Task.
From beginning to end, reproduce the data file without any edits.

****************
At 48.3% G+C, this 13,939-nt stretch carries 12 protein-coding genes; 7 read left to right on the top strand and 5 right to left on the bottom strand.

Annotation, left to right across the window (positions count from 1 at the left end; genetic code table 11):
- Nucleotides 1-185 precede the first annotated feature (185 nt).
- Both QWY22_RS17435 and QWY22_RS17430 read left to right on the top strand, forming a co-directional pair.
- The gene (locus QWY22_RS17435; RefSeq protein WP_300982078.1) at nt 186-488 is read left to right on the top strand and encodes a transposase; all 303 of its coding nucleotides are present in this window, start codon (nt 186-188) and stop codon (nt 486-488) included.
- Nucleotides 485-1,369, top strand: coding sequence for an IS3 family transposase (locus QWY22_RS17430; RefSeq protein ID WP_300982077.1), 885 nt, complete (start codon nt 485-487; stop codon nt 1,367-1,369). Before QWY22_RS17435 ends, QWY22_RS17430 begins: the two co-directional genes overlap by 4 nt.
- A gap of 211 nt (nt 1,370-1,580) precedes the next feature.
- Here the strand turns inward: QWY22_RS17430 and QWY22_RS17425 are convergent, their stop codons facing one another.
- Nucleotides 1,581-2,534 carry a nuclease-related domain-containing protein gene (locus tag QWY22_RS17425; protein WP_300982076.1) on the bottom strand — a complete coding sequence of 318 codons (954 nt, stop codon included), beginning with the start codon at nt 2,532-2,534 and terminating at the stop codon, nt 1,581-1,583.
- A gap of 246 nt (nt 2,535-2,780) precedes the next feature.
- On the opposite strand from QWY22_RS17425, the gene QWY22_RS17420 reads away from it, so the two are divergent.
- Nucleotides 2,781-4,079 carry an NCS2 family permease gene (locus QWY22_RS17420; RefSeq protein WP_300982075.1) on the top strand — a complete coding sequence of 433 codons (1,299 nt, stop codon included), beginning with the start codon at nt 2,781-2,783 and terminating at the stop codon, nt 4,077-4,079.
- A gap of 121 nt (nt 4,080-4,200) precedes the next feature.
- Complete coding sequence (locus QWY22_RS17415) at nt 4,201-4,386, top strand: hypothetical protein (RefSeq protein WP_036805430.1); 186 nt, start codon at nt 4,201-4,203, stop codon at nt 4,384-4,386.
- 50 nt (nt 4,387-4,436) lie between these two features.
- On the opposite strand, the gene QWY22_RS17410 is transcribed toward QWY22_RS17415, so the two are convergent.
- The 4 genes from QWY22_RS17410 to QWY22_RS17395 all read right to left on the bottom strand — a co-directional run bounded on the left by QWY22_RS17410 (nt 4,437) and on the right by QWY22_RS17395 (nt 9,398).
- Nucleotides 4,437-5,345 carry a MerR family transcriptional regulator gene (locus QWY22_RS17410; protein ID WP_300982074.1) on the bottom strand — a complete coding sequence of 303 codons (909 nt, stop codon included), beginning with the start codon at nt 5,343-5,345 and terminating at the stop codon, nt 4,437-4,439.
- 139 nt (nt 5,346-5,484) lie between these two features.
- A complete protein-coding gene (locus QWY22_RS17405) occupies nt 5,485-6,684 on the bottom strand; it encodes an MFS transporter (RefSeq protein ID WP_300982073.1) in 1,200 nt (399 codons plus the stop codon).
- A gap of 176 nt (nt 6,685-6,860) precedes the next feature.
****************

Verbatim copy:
At 48.3% G+C, this 13,939-nt stretch carries 12 protein-coding genes; 7 read left to right on the top strand and 5 right to left on the bottom strand.

Annotation, left to right across the window (positions count from 1 at the left end; genetic code table 11):
- Nucleotides 1-185 precede the first annotated feature (185 nt).
- Both QWY22_RS17435 and QWY22_RS17430 read left to right on the top strand, forming a co-directional pair.
- The gene (locus QWY22_RS17435; RefSeq protein WP_300982078.1) at nt 186-488 is read left to right on the top strand and encodes a transposase; all 303 of its coding nucleotides are present in this window, start codon (nt 186-188) and stop codon (nt 486-488) included.
- Nucleotides 485-1,369, top strand: coding sequence for an IS3 family transposase (locus QWY22_RS17430; RefSeq protein ID WP_300982077.1), 885 nt, complete (start codon nt 485-487; stop codon nt 1,367-1,369). Before QWY22_RS17435 ends, QWY22_RS17430 begins: the two co-directional genes overlap by 4 nt.
- A gap of 211 nt (nt 1,370-1,580) precedes the next feature.
- Here the strand turns inward: QWY22_RS17430 and QWY22_RS17425 are convergent, their stop codons facing one another.
- Nucleotides 1,581-2,534 carry a nuclease-related domain-containing protein gene (locus tag QWY22_RS17425; protein WP_300982076.1) on the bottom strand — a complete coding sequence of 318 codons (954 nt, stop codon included), beginning with the start codon at nt 2,532-2,534 and terminating at the stop codon, nt 1,581-1,583.
- A gap of 246 nt (nt 2,535-2,780) precedes the next feature.
- On the opposite strand from QWY22_RS17425, the gene QWY22_RS17420 reads away from it, so the two are divergent.
- Nucleotides 2,781-4,079 carry an NCS2 family permease gene (locus QWY22_RS17420; RefSeq protein WP_300982075.1) on the top strand — a complete coding sequence of 433 codons (1,299 nt, stop codon included), beginning with the start codon at nt 2,781-2,783 and terminating at the stop codon, nt 4,077-4,079.
- A gap of 121 nt (nt 4,080-4,200) precedes the next feature.
- Complete coding sequence (locus QWY22_RS17415) at nt 4,201-4,386, top strand: hypothetical protein (RefSeq protein WP_036805430.1); 186 nt, start codon at nt 4,201-4,203, stop codon at nt 4,384-4,386.
- 50 nt (nt 4,387-4,436) lie between these two features.
- On the opposite strand, the gene QWY22_RS17410 is transcribed toward QWY22_RS17415, so the two are convergent.
- The 4 genes from QWY22_RS17410 to QWY22_RS17395 all read right to left on the bottom strand — a co-directional run bounded on the left by QWY22_RS17410 (nt 4,437) and on the right by QWY22_RS17395 (nt 9,398).
- Nucleotides 4,437-5,345 carry a MerR family transcriptional regulator gene (locus QWY22_RS17410; protein ID WP_300982074.1) on the bottom strand — a complete coding sequence of 303 codons (909 nt, stop codon included), beginning with the start codon at nt 5,343-5,345 and terminating at the stop codon, nt 4,437-4,439.
- 139 nt (nt 5,346-5,484) lie between these two features.
- A complete protein-coding gene (locus QWY22_RS17405) occupies nt 5,485-6,684 on the bottom strand; it encodes an MFS transporter (RefSeq protein ID WP_300982073.1) in 1,200 nt (399 codons plus the stop codon).
- A gap of 176 nt (nt 6,685-6,860) precedes the next feature.